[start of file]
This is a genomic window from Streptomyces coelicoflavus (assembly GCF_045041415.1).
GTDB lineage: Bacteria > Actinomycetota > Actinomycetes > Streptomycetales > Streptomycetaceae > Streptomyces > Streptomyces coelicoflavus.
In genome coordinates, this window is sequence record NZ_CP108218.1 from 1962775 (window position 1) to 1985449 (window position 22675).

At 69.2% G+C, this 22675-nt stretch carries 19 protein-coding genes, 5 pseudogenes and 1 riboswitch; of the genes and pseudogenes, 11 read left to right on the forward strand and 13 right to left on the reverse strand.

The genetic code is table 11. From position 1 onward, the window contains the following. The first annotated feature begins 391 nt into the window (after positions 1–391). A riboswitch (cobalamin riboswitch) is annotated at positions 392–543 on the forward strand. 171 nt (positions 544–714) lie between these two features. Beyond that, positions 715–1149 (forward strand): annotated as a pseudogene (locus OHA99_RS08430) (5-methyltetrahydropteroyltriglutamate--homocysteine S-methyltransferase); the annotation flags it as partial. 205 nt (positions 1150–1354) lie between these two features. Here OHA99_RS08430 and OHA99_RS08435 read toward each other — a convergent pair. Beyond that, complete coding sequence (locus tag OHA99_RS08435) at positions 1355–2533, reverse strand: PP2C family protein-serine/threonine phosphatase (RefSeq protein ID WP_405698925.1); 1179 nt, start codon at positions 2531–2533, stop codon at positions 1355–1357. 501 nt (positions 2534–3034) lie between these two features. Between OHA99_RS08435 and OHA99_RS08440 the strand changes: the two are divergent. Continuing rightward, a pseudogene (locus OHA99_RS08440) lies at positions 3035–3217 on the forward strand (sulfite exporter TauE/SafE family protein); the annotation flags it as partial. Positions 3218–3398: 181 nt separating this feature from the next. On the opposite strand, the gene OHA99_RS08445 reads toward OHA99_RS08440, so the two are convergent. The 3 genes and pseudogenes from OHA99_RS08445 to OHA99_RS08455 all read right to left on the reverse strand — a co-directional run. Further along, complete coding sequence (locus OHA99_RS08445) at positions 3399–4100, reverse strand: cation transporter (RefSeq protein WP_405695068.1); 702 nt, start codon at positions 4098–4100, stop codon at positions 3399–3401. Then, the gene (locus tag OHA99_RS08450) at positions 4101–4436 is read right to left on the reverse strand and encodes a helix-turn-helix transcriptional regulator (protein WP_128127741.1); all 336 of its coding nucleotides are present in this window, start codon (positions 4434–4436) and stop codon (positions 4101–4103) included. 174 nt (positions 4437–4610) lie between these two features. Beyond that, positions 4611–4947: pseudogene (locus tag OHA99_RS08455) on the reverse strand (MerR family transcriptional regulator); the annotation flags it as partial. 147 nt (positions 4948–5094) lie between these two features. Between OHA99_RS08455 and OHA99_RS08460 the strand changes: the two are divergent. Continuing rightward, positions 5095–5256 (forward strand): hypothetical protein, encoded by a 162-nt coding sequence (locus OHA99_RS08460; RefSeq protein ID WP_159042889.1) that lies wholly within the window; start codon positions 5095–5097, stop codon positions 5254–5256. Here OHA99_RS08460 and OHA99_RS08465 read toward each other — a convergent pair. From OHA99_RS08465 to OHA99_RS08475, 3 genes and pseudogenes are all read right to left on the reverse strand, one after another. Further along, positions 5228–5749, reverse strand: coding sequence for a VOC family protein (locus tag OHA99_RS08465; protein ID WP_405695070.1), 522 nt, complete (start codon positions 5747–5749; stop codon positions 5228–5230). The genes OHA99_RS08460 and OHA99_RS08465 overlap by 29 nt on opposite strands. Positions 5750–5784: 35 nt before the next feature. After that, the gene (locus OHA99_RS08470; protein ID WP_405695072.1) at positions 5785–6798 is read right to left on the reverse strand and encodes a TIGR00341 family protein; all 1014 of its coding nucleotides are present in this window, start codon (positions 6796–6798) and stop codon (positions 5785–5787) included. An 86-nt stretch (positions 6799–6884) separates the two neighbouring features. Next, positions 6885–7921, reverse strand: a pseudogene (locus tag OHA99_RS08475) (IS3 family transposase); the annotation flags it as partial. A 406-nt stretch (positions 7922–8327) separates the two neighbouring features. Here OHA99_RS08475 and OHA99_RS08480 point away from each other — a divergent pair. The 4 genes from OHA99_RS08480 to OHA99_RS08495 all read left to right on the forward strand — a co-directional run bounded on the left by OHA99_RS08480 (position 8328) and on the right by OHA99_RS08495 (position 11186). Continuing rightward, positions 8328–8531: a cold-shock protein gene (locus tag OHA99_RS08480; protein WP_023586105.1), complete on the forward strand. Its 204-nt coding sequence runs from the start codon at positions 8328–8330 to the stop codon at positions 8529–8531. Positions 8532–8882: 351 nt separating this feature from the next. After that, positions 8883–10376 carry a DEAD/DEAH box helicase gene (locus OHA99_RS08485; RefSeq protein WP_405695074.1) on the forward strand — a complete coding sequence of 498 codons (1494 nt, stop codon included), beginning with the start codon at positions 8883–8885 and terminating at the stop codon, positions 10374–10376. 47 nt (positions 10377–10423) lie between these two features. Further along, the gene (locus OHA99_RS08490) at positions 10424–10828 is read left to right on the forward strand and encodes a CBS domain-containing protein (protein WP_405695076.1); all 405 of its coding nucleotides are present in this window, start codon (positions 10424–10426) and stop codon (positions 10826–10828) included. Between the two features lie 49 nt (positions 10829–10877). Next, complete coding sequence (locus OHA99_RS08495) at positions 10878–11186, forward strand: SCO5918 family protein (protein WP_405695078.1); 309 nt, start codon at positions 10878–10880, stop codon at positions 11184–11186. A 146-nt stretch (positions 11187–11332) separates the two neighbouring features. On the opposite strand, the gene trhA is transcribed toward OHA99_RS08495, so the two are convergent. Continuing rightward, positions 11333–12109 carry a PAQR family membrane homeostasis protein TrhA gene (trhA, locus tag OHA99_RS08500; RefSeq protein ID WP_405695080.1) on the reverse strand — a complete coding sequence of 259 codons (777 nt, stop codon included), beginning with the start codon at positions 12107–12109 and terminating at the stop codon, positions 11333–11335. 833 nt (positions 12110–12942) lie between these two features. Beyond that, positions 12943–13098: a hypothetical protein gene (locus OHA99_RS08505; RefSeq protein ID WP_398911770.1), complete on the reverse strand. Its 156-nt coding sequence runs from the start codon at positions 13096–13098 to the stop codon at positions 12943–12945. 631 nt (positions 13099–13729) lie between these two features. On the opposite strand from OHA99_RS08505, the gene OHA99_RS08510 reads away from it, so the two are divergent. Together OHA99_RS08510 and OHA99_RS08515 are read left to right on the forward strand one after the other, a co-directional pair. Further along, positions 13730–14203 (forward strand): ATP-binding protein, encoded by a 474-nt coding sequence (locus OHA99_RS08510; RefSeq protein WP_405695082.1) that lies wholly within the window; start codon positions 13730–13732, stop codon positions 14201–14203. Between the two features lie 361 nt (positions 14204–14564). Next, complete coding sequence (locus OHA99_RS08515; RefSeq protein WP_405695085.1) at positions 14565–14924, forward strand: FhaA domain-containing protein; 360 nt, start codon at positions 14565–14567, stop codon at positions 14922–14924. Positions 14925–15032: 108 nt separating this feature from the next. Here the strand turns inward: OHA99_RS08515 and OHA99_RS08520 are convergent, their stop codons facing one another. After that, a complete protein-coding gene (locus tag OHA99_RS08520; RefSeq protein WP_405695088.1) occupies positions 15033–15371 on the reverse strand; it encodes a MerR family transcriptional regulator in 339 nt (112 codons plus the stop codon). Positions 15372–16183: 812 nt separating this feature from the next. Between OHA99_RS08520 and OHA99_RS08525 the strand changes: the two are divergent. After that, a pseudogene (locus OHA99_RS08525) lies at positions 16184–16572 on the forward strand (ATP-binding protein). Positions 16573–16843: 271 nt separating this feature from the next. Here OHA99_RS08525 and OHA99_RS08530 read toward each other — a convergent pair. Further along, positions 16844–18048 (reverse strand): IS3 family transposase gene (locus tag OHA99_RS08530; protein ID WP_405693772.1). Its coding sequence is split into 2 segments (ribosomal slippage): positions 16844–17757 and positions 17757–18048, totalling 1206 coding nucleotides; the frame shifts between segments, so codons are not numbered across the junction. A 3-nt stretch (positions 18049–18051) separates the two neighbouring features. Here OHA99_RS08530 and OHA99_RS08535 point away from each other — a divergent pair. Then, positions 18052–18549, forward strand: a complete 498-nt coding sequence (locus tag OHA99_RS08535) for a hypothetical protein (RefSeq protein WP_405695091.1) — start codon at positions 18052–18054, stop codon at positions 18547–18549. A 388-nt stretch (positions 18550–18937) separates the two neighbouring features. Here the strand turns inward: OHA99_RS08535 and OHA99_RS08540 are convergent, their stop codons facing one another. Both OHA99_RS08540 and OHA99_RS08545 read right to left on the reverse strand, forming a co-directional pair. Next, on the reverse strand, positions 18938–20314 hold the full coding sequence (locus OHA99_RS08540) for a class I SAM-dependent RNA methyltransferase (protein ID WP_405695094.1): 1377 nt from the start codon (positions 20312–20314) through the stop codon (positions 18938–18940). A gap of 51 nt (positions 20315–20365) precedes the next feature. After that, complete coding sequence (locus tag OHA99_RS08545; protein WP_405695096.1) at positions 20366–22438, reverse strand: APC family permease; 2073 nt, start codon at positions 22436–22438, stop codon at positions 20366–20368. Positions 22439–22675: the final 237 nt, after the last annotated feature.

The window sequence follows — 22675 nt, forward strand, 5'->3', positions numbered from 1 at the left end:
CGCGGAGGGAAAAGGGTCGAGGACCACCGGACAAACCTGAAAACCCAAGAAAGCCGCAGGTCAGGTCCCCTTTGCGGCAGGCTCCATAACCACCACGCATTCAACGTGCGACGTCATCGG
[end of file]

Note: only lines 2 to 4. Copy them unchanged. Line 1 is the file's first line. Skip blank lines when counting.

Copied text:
GTDB lineage: Bacteria > Actinomycetota > Actinomycetes > Streptomycetales > Streptomycetaceae > Streptomyces > Streptomyces coelicoflavus.
In genome coordinates, this window is sequence record NZ_CP108218.1 from 1962775 (window position 1) to 1985449 (window position 22675).

At 69.2% G+C, this 22675-nt stretch carries 19 protein-coding genes, 5 pseudogenes and 1 riboswitch; of the genes and pseudogenes, 11 read left to right on the forward strand and 13 right to left on the reverse strand.